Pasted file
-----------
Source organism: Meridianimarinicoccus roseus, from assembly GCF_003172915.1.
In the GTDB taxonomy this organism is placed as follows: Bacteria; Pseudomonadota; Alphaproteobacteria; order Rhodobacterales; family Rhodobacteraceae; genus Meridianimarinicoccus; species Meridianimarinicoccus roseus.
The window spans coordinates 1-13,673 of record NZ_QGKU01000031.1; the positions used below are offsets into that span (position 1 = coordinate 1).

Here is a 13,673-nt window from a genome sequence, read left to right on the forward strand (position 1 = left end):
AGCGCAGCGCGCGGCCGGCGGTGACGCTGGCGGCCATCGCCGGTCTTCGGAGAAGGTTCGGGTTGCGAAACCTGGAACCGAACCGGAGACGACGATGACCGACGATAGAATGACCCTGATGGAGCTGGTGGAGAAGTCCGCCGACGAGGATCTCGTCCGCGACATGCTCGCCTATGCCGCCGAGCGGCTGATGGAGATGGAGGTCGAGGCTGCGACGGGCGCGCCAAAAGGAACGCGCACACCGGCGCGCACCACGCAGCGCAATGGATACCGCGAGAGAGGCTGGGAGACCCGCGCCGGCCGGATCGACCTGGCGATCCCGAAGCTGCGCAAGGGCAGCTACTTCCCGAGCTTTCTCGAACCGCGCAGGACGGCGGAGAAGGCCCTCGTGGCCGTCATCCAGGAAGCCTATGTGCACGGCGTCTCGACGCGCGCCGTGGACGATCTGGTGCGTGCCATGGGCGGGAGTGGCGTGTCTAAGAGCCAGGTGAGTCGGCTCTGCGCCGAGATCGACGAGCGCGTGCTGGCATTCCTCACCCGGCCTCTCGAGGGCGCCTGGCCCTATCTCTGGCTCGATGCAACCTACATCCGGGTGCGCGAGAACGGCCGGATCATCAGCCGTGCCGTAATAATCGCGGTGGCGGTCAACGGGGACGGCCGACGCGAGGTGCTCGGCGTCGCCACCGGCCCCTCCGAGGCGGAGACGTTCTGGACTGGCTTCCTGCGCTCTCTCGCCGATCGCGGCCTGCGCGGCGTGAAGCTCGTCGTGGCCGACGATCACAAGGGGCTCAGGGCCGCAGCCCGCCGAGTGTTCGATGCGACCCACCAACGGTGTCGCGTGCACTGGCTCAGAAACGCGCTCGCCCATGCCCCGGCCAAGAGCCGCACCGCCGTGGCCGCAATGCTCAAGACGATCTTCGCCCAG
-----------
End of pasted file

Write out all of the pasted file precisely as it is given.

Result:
Source organism: Meridianimarinicoccus roseus, from assembly GCF_003172915.1.
In the GTDB taxonomy this organism is placed as follows: Bacteria; Pseudomonadota; Alphaproteobacteria; order Rhodobacterales; family Rhodobacteraceae; genus Meridianimarinicoccus; species Meridianimarinicoccus roseus.
The window spans coordinates 1-13,673 of record NZ_QGKU01000031.1; the positions used below are offsets into that span (position 1 = coordinate 1).

Here is a 13,673-nt window from a genome sequence, read left to right on the forward strand (position 1 = left end):
AGCGCAGCGCGCGGCCGGCGGTGACGCTGGCGGCCATCGCCGGTCTTCGGAGAAGGTTCGGGTTGCGAAACCTGGAACCGAACCGGAGACGACGATGACCGACGATAGAATGACCCTGATGGAGCTGGTGGAGAAGTCCGCCGACGAGGATCTCGTCCGCGACATGCTCGCCTATGCCGCCGAGCGGCTGATGGAGATGGAGGTCGAGGCTGCGACGGGCGCGCCAAAAGGAACGCGCACACCGGCGCGCACCACGCAGCGCAATGGATACCGCGAGAGAGGCTGGGAGACCCGCGCCGGCCGGATCGACCTGGCGATCCCGAAGCTGCGCAAGGGCAGCTACTTCCCGAGCTTTCTCGAACCGCGCAGGACGGCGGAGAAGGCCCTCGTGGCCGTCATCCAGGAAGCCTATGTGCACGGCGTCTCGACGCGCGCCGTGGACGATCTGGTGCGTGCCATGGGCGGGAGTGGCGTGTCTAAGAGCCAGGTGAGTCGGCTCTGCGCCGAGATCGACGAGCGCGTGCTGGCATTCCTCACCCGGCCTCTCGAGGGCGCCTGGCCCTATCTCTGGCTCGATGCAACCTACATCCGGGTGCGCGAGAACGGCCGGATCATCAGCCGTGCCGTAATAATCGCGGTGGCGGTCAACGGGGACGGCCGACGCGAGGTGCTCGGCGTCGCCACCGGCCCCTCCGAGGCGGAGACGTTCTGGACTGGCTTCCTGCGCTCTCTCGCCGATCGCGGCCTGCGCGGCGTGAAGCTCGTCGTGGCCGACGATCACAAGGGGCTCAGGGCCGCAGCCCGCCGAGTGTTCGATGCGACCCACCAACGGTGTCGCGTGCACTGGCTCAGAAACGCGCTCGCCCATGCCCCGGCCAAGAGCCGCACCGCCGTGGCCGCAATGCTCAAGACGATCTTCGCCCAG